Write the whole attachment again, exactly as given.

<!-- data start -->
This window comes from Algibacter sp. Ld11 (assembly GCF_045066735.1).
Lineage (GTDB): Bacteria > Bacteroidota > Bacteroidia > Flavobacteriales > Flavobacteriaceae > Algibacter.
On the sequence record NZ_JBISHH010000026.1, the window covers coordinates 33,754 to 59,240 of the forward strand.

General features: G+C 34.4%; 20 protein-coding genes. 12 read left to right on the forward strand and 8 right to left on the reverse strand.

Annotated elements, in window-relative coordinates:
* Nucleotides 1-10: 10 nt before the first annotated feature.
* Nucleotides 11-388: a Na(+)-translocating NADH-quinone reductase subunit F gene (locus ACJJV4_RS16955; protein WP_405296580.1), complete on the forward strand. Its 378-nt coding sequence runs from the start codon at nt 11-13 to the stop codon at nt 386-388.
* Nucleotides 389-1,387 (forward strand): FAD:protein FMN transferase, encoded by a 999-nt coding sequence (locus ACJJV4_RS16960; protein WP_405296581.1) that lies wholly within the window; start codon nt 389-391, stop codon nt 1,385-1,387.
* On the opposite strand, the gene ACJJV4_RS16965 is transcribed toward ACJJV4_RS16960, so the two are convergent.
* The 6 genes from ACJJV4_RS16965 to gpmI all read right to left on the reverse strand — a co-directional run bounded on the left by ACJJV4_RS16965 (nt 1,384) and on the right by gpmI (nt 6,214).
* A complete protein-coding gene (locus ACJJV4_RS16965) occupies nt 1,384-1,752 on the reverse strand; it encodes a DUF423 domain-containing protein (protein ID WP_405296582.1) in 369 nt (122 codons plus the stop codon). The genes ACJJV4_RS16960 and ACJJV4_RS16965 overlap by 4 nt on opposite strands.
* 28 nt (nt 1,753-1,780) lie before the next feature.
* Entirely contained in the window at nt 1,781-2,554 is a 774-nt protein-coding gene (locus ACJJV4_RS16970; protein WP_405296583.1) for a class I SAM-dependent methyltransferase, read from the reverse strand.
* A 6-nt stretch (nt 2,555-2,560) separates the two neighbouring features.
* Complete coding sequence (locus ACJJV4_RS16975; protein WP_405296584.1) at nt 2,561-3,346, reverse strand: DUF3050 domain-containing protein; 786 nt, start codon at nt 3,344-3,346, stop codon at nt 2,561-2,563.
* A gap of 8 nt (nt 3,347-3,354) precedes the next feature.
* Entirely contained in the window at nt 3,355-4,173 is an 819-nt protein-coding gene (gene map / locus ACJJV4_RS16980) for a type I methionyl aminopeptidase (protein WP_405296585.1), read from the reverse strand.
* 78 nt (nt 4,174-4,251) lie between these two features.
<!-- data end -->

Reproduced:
This window comes from Algibacter sp. Ld11 (assembly GCF_045066735.1).
Lineage (GTDB): Bacteria > Bacteroidota > Bacteroidia > Flavobacteriales > Flavobacteriaceae > Algibacter.
On the sequence record NZ_JBISHH010000026.1, the window covers coordinates 33,754 to 59,240 of the forward strand.

General features: G+C 34.4%; 20 protein-coding genes. 12 read left to right on the forward strand and 8 right to left on the reverse strand.

Annotated elements, in window-relative coordinates:
* Nucleotides 1-10: 10 nt before the first annotated feature.
* Nucleotides 11-388: a Na(+)-translocating NADH-quinone reductase subunit F gene (locus ACJJV4_RS16955; protein WP_405296580.1), complete on the forward strand. Its 378-nt coding sequence runs from the start codon at nt 11-13 to the stop codon at nt 386-388.
* Nucleotides 389-1,387 (forward strand): FAD:protein FMN transferase, encoded by a 999-nt coding sequence (locus ACJJV4_RS16960; protein WP_405296581.1) that lies wholly within the window; start codon nt 389-391, stop codon nt 1,385-1,387.
* On the opposite strand, the gene ACJJV4_RS16965 is transcribed toward ACJJV4_RS16960, so the two are convergent.
* The 6 genes from ACJJV4_RS16965 to gpmI all read right to left on the reverse strand — a co-directional run bounded on the left by ACJJV4_RS16965 (nt 1,384) and on the right by gpmI (nt 6,214).
* A complete protein-coding gene (locus ACJJV4_RS16965) occupies nt 1,384-1,752 on the reverse strand; it encodes a DUF423 domain-containing protein (protein ID WP_405296582.1) in 369 nt (122 codons plus the stop codon). The genes ACJJV4_RS16960 and ACJJV4_RS16965 overlap by 4 nt on opposite strands.
* 28 nt (nt 1,753-1,780) lie before the next feature.
* Entirely contained in the window at nt 1,781-2,554 is a 774-nt protein-coding gene (locus ACJJV4_RS16970; protein WP_405296583.1) for a class I SAM-dependent methyltransferase, read from the reverse strand.
* A 6-nt stretch (nt 2,555-2,560) separates the two neighbouring features.
* Complete coding sequence (locus ACJJV4_RS16975; protein WP_405296584.1) at nt 2,561-3,346, reverse strand: DUF3050 domain-containing protein; 786 nt, start codon at nt 3,344-3,346, stop codon at nt 2,561-2,563.
* A gap of 8 nt (nt 3,347-3,354) precedes the next feature.
* Entirely contained in the window at nt 3,355-4,173 is an 819-nt protein-coding gene (gene map / locus ACJJV4_RS16980) for a type I methionyl aminopeptidase (protein WP_405296585.1), read from the reverse strand.
* 78 nt (nt 4,174-4,251) lie between these two features.